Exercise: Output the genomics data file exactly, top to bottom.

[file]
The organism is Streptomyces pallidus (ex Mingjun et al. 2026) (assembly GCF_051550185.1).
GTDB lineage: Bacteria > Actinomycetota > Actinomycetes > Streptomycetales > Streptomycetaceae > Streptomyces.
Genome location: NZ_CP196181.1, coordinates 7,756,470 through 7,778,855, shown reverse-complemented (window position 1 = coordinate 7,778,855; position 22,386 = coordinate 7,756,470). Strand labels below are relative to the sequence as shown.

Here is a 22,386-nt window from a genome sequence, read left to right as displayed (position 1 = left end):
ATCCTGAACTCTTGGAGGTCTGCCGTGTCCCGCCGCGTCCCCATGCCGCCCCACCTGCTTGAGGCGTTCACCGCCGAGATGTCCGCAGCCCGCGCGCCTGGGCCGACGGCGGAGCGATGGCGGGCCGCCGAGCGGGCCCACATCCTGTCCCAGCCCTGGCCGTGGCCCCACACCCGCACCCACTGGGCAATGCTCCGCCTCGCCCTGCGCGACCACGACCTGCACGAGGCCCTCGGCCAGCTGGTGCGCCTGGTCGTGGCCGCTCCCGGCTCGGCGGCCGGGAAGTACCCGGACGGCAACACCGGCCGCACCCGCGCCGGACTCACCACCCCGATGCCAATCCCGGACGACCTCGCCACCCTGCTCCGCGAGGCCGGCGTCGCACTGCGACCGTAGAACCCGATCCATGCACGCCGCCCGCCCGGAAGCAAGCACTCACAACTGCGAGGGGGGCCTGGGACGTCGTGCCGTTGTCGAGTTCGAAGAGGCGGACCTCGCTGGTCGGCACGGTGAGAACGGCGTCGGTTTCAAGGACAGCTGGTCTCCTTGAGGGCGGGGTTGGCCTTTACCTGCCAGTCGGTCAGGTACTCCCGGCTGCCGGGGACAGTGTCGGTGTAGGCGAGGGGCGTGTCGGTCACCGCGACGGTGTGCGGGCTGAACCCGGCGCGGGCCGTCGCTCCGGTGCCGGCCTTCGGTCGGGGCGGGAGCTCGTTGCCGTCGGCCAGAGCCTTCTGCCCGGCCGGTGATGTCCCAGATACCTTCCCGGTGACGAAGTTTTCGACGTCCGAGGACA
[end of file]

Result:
The organism is Streptomyces pallidus (ex Mingjun et al. 2026) (assembly GCF_051550185.1).
GTDB lineage: Bacteria > Actinomycetota > Actinomycetes > Streptomycetales > Streptomycetaceae > Streptomyces.
Genome location: NZ_CP196181.1, coordinates 7,756,470 through 7,778,855, shown reverse-complemented (window position 1 = coordinate 7,778,855; position 22,386 = coordinate 7,756,470). Strand labels below are relative to the sequence as shown.

Here is a 22,386-nt window from a genome sequence, read left to right as displayed (position 1 = left end):
ATCCTGAACTCTTGGAGGTCTGCCGTGTCCCGCCGCGTCCCCATGCCGCCCCACCTGCTTGAGGCGTTCACCGCCGAGATGTCCGCAGCCCGCGCGCCTGGGCCGACGGCGGAGCGATGGCGGGCCGCCGAGCGGGCCCACATCCTGTCCCAGCCCTGGCCGTGGCCCCACACCCGCACCCACTGGGCAATGCTCCGCCTCGCCCTGCGCGACCACGACCTGCACGAGGCCCTCGGCCAGCTGGTGCGCCTGGTCGTGGCCGCTCCCGGCTCGGCGGCCGGGAAGTACCCGGACGGCAACACCGGCCGCACCCGCGCCGGACTCACCACCCCGATGCCAATCCCGGACGACCTCGCCACCCTGCTCCGCGAGGCCGGCGTCGCACTGCGACCGTAGAACCCGATCCATGCACGCCGCCCGCCCGGAAGCAAGCACTCACAACTGCGAGGGGGGCCTGGGACGTCGTGCCGTTGTCGAGTTCGAAGAGGCGGACCTCGCTGGTCGGCACGGTGAGAACGGCGTCGGTTTCAAGGACAGCTGGTCTCCTTGAGGGCGGGGTTGGCCTTTACCTGCCAGTCGGTCAGGTACTCCCGGCTGCCGGGGACAGTGTCGGTGTAGGCGAGGGGCGTGTCGGTCACCGCGACGGTGTGCGGGCTGAACCCGGCGCGGGCCGTCGCTCCGGTGCCGGCCTTCGGTCGGGGCGGGAGCTCGTTGCCGTCGGCCAGAGCCTTCTGCCCGGCCGGTGATGTCCCAGATACCTTCCCGGTGACGAAGTTTTCGACGTCCGAGGACA